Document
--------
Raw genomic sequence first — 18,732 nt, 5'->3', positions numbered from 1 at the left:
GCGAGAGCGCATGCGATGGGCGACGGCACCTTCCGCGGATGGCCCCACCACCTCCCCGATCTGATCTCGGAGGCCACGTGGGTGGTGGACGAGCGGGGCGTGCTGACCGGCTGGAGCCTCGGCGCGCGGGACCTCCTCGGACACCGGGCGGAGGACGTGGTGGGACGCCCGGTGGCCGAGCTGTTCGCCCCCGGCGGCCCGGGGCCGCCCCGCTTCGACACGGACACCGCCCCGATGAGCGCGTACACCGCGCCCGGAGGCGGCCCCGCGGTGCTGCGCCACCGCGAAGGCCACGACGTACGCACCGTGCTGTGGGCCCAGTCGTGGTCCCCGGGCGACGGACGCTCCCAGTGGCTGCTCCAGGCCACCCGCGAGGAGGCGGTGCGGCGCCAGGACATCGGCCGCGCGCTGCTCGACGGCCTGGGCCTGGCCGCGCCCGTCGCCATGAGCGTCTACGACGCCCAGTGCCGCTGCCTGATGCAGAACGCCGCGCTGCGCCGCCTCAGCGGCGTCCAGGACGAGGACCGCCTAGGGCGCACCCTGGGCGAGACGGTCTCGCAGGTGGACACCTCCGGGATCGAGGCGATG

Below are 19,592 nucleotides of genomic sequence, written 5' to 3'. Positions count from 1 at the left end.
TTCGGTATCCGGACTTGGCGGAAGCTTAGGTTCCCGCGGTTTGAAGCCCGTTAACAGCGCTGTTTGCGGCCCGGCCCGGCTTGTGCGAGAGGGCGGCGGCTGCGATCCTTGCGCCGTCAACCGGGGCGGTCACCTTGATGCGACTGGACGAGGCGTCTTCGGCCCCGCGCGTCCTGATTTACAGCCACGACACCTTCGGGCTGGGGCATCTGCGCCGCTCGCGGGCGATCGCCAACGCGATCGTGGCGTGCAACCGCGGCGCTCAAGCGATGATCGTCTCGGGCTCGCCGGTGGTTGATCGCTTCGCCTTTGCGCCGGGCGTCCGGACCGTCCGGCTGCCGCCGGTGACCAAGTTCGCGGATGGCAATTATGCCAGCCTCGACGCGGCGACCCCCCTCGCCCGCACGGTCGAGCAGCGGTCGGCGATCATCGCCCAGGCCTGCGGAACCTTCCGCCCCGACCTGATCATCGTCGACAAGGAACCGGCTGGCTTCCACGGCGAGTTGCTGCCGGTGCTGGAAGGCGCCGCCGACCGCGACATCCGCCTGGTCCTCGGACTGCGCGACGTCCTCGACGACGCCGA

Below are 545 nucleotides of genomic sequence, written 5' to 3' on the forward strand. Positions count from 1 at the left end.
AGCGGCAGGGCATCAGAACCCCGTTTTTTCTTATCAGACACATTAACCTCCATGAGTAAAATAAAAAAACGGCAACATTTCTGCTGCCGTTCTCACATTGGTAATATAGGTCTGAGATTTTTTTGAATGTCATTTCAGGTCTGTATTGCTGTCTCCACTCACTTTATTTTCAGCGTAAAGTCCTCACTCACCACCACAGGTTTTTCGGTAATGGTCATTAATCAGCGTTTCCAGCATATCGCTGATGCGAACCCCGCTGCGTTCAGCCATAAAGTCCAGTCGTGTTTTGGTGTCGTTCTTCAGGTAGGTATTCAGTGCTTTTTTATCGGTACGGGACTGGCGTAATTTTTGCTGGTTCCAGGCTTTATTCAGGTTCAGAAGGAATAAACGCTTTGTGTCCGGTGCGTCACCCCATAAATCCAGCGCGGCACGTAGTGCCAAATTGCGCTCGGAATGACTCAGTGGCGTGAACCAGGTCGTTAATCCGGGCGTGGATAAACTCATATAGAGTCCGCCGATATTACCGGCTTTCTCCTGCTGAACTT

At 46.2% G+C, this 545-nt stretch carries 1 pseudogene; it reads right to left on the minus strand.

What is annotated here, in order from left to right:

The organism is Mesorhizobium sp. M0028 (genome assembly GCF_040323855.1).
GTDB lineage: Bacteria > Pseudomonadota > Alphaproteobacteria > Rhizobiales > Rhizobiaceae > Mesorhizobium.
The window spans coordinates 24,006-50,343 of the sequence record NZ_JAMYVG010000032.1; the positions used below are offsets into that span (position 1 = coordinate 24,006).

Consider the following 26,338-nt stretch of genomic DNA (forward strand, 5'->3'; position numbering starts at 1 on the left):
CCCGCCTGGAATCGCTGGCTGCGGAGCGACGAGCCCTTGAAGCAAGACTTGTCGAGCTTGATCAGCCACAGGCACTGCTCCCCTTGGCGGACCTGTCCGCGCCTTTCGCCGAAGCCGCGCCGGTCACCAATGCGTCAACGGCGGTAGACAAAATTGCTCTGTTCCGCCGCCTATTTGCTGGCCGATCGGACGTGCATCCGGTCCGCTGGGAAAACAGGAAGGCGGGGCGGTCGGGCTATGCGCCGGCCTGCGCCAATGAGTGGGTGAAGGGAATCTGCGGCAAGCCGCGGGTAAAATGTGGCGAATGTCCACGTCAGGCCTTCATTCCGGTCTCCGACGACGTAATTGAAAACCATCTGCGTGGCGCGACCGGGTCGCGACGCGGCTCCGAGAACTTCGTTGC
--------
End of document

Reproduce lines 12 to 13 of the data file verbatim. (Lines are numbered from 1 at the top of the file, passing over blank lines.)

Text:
Consider the following 26,338-nt stretch of genomic DNA (forward strand, 5'->3'; position numbering starts at 1 on the left):
CCCGCCTGGAATCGCTGGCTGCGGAGCGACGAGCCCTTGAAGCAAGACTTGTCGAGCTTGATCAGCCACAGGCACTGCTCCCCTTGGCGGACCTGTCCGCGCCTTTCGCCGAAGCCGCGCCGGTCACCAATGCGTCAACGGCGGTAGACAAAATTGCTCTGTTCCGCCGCCTATTTGCTGGCCGATCGGACGTGCATCCGGTCCGCTGGGAAAACAGGAAGGCGGGGCGGTCGGGCTATGCGCCGGCCTGCGCCAATGAGTGGGTGAAGGGAATCTGCGGCAAGCCGCGGGTAAAATGTGGCGAATGTCCACGTCAGGCCTTCATTCCGGTCTCCGACGACGTAATTGAAAACCATCTGCGTGGCGCGACCGGGTCGCGACGCGGCTCCGAGAACTTCGTTGC